Now, it's also important to appreciate that Romania would benefit significantly from the expansion of India's cooperation with the European Union. Many of you would be aware that there was a landmark summit this May between our Prime Minister and the EU 27 leaders in Portugal. One of its important outcomes is the resumption of our FTA negotiations that have stalled from 2013 from the time of the previous government. Not just that there has been already some progress in that regard and actually the formal talks start this month. We have also agreed to conclude early an investment agreement, and one on geographical indicators. The India-EU connectivity partnership is also important for its bilateral implications, its quality connotations and its third country possibilities.

The Strategic convergence between India and the EU is reflected in our positions on key regional and global issues, including I must add, on Afghanistan and the Indo-Pacific. I'm sure that this will be duly noted by Romanian diplomats. Between our National and EU engagements, there is every reason to be optimistic about our continued cooperation.

One reason why it is essential from the Romanian perspective is the likelihood that India will play a more visible role in global politics in the days to come. India's economic weight has already grown substantially, as indeed has its political influence. We are today, members of the G20. Currently, we are a non-permanent member of the Security Council, of the EAS, of BRICS, of SCO, QUAD, SAARC, BIMSTEC, IORA . So there's a long list out there. In our own vicinity, the Neighborhood- first policy pursued since 2014 has strengthened connectivity, contacts, and commerce. India's growth is a tide lifting the larger region in the quest for prosperity. Towards South East Asia and beyond, the 'Act East' policy has added security, connectivity in greater societal context to a robust economic partnership. This has now further developed into what has become known as an Indo-Pacific Vision that contemplates opportunities much more seamlessly. To the west, a link-West outlook has actually transformed our ties with the Gulf States and fashioned a strategic construct that goes beyond energy, trade and the diaspora. To the South, the 'SAGAR Maritime initiative' has taken an integrated view of cooperation with various islands, and littoral states, with Africa an ambitious, development partnership and a larger footprint. In fact, all our new embassies we have opened in Africa, has given a traditional relationship a new scale.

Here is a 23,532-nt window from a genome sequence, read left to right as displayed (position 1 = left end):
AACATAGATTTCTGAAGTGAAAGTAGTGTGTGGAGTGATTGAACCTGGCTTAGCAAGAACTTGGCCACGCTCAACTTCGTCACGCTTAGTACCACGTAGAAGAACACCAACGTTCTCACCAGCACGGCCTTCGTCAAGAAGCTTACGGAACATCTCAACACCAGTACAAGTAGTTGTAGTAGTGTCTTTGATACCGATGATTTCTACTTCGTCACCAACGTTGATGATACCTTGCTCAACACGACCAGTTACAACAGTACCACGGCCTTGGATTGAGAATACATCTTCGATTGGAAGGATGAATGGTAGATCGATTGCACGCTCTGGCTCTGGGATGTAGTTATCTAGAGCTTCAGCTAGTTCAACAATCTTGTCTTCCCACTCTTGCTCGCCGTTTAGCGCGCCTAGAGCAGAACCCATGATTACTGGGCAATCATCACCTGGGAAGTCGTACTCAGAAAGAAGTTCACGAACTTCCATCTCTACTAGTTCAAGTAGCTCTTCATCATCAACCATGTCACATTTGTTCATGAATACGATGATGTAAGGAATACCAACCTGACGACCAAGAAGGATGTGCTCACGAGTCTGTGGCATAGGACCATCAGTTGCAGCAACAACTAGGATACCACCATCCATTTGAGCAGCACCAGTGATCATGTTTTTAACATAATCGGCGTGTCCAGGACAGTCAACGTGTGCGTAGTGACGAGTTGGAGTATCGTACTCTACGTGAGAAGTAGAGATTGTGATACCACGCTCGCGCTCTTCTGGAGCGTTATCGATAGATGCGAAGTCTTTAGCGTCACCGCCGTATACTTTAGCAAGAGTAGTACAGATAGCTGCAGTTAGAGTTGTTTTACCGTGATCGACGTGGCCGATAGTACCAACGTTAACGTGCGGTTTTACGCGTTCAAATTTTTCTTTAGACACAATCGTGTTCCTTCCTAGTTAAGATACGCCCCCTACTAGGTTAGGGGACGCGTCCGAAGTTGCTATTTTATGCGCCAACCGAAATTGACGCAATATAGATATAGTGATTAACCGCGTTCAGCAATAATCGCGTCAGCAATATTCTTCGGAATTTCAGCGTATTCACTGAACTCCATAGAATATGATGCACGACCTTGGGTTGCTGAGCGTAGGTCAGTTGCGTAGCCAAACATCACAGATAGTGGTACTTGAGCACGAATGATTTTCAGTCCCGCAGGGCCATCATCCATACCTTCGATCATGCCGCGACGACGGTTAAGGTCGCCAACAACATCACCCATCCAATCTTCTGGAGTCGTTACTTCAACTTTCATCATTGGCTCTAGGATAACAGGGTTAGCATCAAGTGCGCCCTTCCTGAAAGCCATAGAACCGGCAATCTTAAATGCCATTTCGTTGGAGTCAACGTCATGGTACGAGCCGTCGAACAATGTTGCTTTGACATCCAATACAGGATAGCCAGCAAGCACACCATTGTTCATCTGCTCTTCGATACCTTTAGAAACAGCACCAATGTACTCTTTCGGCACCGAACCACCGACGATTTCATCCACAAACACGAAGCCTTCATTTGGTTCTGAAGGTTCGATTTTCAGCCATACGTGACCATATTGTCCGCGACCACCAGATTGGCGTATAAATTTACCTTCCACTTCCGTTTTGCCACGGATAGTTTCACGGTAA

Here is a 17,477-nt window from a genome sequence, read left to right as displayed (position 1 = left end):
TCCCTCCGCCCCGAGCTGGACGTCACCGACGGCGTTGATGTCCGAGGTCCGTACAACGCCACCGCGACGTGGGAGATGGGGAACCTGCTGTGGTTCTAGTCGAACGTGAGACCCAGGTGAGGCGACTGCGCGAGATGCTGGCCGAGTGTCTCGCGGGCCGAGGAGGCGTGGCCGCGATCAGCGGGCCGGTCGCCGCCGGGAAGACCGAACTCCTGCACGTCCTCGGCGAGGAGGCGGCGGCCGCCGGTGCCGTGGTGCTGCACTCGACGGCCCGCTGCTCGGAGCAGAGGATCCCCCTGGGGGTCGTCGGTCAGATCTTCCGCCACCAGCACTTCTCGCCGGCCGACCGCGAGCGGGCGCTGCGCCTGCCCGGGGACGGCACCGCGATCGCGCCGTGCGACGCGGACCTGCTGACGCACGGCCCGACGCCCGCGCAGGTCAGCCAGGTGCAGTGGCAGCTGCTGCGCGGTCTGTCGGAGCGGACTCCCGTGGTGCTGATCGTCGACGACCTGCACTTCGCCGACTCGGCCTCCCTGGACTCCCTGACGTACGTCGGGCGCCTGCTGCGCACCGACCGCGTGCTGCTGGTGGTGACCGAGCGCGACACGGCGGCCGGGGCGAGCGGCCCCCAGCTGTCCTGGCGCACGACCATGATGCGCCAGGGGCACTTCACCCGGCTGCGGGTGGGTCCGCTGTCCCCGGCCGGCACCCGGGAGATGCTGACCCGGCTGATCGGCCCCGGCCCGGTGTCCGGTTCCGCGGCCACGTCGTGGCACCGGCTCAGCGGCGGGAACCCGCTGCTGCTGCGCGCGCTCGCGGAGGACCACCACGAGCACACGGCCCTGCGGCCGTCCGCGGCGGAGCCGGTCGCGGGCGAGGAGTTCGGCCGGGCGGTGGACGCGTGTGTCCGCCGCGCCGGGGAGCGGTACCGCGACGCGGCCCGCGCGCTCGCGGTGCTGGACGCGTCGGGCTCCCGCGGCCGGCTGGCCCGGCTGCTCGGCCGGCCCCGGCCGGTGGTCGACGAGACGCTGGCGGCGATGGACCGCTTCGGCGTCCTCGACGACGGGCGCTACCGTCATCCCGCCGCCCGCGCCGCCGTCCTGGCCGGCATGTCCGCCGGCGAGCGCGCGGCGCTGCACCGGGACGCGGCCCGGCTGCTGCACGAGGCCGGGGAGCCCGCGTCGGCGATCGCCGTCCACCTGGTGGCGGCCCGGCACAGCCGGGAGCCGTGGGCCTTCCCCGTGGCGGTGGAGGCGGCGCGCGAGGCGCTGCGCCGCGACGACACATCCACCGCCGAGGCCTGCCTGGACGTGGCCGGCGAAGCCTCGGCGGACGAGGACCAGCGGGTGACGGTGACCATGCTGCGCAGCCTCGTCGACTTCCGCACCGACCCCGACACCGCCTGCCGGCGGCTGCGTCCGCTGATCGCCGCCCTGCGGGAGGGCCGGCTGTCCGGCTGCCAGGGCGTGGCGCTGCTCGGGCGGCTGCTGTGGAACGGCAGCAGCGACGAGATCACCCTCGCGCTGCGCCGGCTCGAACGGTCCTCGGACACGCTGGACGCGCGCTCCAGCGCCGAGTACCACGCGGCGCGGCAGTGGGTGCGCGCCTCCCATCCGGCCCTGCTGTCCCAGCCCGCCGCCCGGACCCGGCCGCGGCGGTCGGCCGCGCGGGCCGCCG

India's engagement today, extends through established mechanisms from the Pacific Islands on our East, to the Caribbean on our West. Now these developments may pertain to specific regions and theaters, but together they connote something much larger for the international order. The re-emergence of a civilizational state like India drives the rebalancing of world affairs in a significant manner.